Effect of Reaction Time on [W.sub.Po], [W.sub.P], and Wt Figure 10 showed the influence of reaction time on [W.sub.Po], Wt, and [W.sub.P]. [W.sub.Po], Wt, and [W.sub.P] reached maximum at 2.5, 3, and 2.5 h, respectively. The process of polymerization was a radical reaction, while crosslinking reaction of 6360 was step polymerization process, the rate of polymerization would be more quickly than crosslinking reaction of 6360. As a result, crosslinking density increased with the increase of reaction time. On the other hand, the monomer conversion increased with the increase of reaction time. So, [W.sub.Po], Wt, and [W.sub.P] increased. However, when reaction time prolonged, the increase of crosslinking degree led to the decreasing of space of hydrogel network. So, [W.sub.Po] and Wt decreased. For [W.sub.P], the increase of crosslinking degree could improve the network elasticity, so the maximum occurred at 3h.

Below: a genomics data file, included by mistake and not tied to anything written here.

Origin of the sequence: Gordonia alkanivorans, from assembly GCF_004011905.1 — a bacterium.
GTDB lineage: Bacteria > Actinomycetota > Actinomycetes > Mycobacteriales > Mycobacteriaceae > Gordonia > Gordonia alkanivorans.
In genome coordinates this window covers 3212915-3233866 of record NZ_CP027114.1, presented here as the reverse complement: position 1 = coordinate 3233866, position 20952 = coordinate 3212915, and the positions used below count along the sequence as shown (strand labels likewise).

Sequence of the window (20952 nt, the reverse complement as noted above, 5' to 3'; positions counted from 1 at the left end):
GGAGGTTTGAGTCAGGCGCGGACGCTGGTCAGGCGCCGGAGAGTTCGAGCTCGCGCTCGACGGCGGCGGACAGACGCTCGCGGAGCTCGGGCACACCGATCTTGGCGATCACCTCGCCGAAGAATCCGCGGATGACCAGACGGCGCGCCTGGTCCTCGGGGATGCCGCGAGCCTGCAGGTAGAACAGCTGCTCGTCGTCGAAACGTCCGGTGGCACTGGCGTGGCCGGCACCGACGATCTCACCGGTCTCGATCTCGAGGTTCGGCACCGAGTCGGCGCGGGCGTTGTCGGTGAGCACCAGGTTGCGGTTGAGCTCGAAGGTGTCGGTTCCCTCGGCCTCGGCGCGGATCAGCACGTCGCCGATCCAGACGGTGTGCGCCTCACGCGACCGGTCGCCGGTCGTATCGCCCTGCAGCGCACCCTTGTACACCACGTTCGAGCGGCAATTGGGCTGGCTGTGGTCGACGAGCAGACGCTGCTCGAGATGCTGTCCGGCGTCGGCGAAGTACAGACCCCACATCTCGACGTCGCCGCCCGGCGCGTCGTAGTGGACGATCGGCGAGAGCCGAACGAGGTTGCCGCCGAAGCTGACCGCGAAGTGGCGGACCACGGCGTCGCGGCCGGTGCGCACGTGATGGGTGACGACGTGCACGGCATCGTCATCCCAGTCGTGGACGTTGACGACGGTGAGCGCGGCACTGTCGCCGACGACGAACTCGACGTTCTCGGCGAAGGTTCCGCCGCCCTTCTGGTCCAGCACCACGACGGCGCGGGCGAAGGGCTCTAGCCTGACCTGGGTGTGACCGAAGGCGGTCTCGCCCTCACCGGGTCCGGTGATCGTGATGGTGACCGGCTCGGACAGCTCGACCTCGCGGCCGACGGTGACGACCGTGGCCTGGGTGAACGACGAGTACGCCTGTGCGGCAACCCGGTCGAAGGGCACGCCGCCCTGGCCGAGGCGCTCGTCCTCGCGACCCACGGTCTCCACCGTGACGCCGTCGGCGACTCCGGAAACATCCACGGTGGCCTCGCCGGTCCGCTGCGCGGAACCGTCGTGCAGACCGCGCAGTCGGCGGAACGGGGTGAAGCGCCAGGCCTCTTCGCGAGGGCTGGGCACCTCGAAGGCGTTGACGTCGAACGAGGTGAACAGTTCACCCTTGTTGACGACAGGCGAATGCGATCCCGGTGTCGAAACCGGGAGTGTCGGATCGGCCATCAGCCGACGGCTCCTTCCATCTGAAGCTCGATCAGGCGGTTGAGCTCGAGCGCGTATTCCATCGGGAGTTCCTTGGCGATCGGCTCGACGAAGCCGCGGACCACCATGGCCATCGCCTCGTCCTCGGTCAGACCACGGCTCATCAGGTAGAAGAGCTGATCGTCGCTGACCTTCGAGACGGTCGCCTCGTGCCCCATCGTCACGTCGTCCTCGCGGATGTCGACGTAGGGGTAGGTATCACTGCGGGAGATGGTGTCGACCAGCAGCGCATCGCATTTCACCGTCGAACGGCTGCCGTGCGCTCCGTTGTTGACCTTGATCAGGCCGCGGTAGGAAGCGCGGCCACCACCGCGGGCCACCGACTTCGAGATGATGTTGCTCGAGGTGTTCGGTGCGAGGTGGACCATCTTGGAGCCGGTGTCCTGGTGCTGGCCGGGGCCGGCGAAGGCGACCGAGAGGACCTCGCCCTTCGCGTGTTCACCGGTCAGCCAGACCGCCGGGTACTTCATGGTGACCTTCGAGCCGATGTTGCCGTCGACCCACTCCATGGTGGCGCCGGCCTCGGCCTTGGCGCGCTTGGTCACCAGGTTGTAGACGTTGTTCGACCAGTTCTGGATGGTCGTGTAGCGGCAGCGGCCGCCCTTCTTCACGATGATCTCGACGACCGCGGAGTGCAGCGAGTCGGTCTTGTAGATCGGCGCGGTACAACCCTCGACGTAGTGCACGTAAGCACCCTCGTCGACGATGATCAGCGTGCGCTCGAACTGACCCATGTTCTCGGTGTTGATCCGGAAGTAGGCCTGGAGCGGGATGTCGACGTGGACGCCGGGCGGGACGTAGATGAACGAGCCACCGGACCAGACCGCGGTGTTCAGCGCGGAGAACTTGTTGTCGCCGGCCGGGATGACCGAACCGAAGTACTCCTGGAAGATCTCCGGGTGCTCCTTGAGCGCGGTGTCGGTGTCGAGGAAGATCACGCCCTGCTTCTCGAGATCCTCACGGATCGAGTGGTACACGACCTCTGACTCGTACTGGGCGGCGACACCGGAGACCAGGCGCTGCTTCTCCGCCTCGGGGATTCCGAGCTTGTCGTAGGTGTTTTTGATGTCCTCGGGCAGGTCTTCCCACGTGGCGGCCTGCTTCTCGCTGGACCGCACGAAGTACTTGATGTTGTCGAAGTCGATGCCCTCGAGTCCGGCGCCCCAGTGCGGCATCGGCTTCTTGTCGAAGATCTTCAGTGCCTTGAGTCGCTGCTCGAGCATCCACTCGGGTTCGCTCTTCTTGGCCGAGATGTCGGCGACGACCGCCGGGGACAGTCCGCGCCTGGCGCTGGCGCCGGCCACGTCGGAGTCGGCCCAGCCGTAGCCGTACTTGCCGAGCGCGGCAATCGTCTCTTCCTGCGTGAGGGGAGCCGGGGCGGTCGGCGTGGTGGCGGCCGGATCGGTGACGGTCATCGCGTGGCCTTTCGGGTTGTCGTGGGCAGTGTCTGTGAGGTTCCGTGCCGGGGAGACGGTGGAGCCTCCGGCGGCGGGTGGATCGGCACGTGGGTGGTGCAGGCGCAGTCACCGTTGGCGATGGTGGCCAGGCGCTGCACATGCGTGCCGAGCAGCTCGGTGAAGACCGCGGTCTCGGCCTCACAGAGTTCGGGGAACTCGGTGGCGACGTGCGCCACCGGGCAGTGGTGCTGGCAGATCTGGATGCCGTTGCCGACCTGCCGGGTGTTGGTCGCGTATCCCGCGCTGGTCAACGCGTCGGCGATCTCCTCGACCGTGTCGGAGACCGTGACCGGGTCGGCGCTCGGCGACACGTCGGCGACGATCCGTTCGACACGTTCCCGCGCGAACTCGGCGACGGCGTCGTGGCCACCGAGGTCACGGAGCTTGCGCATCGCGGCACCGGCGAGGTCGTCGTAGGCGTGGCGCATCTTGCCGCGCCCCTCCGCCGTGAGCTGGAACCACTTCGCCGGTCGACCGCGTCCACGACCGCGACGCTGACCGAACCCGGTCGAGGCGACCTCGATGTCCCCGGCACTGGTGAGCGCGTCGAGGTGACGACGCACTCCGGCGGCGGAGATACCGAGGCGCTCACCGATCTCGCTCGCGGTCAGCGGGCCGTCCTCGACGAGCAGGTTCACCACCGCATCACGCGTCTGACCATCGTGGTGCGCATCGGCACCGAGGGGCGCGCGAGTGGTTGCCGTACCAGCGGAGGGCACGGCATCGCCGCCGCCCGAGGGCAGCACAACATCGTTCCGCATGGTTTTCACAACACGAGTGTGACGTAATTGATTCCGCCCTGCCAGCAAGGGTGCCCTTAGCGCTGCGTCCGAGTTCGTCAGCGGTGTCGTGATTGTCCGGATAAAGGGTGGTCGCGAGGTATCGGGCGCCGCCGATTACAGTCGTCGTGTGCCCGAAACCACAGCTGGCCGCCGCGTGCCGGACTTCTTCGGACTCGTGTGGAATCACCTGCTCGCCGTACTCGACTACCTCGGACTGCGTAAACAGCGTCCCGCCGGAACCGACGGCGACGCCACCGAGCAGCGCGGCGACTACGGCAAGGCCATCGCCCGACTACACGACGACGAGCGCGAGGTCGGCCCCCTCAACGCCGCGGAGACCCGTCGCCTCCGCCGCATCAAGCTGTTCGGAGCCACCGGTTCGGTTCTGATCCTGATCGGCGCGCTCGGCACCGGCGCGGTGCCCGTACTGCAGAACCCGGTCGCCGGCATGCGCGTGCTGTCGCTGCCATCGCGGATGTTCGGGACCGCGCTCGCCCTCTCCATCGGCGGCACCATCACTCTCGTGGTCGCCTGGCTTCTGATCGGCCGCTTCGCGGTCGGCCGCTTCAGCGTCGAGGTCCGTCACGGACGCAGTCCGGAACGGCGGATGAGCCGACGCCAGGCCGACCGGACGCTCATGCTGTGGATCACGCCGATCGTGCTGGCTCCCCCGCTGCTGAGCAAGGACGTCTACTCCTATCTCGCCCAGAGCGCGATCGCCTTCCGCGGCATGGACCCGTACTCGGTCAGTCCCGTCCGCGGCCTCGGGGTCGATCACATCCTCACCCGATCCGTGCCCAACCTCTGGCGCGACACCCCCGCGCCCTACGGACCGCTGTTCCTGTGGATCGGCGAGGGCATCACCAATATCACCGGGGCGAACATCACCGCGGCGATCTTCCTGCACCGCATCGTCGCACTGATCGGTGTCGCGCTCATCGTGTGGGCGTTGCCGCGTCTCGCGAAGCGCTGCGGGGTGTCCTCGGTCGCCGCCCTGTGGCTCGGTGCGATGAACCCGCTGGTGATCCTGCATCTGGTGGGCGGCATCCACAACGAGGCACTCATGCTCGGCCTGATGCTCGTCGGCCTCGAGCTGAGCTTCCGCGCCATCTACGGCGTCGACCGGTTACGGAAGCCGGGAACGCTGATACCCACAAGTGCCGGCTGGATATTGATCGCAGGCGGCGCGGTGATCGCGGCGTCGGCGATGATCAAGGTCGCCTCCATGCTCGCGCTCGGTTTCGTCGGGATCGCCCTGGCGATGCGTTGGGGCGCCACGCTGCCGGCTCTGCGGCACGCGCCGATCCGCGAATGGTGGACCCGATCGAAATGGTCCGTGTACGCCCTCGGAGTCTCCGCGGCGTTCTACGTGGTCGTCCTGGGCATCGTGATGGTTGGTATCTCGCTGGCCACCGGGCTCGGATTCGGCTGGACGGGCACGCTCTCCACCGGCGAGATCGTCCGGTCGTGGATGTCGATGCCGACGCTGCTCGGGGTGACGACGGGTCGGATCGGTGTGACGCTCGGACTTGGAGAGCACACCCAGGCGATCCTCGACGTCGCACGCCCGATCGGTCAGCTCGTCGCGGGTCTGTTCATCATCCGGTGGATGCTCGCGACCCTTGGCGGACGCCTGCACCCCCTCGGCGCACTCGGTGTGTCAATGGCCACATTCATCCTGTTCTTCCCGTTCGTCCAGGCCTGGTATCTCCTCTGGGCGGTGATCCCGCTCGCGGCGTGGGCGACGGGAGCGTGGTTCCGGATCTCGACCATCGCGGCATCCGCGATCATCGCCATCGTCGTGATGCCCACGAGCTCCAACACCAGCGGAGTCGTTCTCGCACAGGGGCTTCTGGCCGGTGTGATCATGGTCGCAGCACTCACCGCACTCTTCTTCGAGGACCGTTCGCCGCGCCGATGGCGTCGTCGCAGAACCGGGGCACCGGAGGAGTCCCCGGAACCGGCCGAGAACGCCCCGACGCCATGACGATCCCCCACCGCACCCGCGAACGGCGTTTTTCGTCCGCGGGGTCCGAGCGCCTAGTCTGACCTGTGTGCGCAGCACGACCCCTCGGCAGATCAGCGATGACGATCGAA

A novel semi-IPNs porous salt-resistant superabsorbent composite was prepared by solution copolymerization of AA and AM using PEG as semi-IPNs polymer, NNMBA, TTP and 6360 as crosslinking agents, MeOH, PA and BA as foaming agents, Vc an H202 as initiators, surface cross-linking and blending with inorganic salt and SOP. The influences of reaction conditions on properties of superab-sorbent composite were investigated, and the optimal conditions were as follows: for water absorbency both at atmospheric pressure and load, the ratios of AM, H202, NNMBA, TTP, 6360, and PEG to AA were 30.3 mol%, 3.34 x [10.sup.-4] mol, 7.14 x [10.sup.4] wt, 0.375 vol%, 0.188 vol%, and 19 wt%, respectively. And ND of AA and reaction time were 73.4% and 2.5 h. The water absorbency of superabsorbent composite prepared at optimal conditions in 0.9 wt% NaCl aqueous solution were 61 g [g.sup.-1] and 16.7 g [g.sup.-1] respectively, and the swelling rate reached 22.003 x [10.sup.3] g [(g s).sup.-1]. The excellent hydrogel strength, resilience, permeabilities, and dispersion of swollen hydro-gel were also observed. Based on these properties, this kind of superabsorbent composite could be used in hygiene products, such as feminine hygiene products, and disposable diapers.